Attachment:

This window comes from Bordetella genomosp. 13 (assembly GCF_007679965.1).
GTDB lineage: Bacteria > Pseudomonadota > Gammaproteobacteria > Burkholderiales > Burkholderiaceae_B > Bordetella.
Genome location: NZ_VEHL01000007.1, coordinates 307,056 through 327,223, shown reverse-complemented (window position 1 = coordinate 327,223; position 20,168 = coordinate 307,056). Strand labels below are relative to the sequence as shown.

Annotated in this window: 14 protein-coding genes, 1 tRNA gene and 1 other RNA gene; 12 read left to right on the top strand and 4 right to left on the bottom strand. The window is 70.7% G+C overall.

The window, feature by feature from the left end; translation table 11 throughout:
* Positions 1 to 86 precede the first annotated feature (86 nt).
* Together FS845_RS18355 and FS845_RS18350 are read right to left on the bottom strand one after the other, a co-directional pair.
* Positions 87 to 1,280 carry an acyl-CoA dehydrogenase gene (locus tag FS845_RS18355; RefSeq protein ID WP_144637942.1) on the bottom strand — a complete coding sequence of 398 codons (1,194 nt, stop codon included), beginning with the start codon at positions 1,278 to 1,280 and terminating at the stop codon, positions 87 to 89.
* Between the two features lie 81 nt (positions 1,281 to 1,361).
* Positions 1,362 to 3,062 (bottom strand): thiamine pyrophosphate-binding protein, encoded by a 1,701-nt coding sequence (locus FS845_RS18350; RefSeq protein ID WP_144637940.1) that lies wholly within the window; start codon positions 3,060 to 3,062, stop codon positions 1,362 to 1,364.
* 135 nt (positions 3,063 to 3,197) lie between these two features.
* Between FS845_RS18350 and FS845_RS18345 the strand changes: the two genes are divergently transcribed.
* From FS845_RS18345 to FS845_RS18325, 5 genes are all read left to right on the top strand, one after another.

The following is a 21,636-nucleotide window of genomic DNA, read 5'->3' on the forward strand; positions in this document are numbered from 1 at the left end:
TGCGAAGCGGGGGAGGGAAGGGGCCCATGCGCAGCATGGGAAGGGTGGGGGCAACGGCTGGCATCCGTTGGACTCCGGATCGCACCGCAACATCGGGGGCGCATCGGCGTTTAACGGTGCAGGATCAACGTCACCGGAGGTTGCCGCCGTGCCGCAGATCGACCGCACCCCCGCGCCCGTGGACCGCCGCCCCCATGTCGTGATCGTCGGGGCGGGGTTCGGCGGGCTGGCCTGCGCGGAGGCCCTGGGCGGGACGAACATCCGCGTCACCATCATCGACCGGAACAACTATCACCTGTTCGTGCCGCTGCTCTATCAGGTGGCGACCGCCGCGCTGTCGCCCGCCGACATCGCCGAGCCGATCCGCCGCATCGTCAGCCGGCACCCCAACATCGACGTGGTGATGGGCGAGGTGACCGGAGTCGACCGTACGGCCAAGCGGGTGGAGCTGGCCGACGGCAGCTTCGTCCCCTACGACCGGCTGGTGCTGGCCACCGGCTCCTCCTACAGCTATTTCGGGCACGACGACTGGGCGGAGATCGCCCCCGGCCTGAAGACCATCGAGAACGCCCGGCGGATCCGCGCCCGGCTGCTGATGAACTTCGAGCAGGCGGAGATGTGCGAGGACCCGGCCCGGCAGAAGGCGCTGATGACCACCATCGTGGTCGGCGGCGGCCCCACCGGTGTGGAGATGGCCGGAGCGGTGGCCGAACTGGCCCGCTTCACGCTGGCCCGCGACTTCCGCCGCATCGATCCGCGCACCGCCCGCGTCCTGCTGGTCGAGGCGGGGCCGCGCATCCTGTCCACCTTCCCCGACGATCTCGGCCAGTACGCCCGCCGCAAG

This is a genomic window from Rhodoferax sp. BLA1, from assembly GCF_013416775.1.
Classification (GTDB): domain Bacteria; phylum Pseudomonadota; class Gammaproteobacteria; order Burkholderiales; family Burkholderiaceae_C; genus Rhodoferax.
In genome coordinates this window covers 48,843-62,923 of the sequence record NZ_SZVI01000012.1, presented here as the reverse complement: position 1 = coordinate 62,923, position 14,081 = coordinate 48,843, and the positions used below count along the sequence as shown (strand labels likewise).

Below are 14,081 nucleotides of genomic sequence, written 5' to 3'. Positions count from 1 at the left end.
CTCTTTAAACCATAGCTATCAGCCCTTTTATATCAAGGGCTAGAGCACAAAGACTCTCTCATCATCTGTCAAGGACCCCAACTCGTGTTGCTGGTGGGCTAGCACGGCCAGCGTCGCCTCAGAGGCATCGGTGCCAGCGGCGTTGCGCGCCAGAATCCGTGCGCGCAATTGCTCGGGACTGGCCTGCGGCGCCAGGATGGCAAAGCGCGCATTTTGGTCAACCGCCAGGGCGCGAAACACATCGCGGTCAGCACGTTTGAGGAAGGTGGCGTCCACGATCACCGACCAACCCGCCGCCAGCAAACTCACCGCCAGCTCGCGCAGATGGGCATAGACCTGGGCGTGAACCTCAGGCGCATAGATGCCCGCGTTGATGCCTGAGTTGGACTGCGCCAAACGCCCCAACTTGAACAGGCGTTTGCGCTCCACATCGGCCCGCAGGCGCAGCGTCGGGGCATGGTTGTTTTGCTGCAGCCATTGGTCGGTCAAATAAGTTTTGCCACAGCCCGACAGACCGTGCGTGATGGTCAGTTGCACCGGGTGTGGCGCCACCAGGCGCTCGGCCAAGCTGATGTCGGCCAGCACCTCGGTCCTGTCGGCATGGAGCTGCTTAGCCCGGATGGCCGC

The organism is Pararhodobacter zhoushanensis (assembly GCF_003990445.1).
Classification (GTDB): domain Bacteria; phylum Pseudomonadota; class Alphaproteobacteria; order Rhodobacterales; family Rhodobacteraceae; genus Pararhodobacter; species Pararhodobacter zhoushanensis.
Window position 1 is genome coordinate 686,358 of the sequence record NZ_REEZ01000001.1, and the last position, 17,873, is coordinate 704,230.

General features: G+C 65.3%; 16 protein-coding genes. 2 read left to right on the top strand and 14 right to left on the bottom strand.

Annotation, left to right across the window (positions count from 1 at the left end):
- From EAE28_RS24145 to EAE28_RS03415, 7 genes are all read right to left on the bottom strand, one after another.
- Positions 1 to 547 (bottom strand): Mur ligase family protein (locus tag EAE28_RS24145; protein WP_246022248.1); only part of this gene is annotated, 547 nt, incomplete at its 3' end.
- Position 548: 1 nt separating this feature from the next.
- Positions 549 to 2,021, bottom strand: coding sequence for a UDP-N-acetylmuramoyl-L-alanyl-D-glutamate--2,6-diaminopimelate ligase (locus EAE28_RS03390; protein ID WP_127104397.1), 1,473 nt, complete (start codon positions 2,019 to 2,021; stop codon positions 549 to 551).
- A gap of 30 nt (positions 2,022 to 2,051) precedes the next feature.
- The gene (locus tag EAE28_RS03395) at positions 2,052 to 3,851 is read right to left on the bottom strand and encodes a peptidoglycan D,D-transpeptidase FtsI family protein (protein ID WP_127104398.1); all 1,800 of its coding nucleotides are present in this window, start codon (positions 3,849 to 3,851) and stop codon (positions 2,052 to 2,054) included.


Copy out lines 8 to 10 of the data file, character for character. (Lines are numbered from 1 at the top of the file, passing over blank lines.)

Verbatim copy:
* Positions 87 to 1,280 carry an acyl-CoA dehydrogenase gene (locus tag FS845_RS18355; RefSeq protein ID WP_144637942.1) on the bottom strand — a complete coding sequence of 398 codons (1,194 nt, stop codon included), beginning with the start codon at positions 1,278 to 1,280 and terminating at the stop codon, positions 87 to 89.
* Between the two features lie 81 nt (positions 1,281 to 1,361).
* Positions 1,362 to 3,062 (bottom strand): thiamine pyrophosphate-binding protein, encoded by a 1,701-nt coding sequence (locus FS845_RS18350; RefSeq protein ID WP_144637940.1) that lies wholly within the window; start codon positions 3,060 to 3,062, stop codon positions 1,362 to 1,364.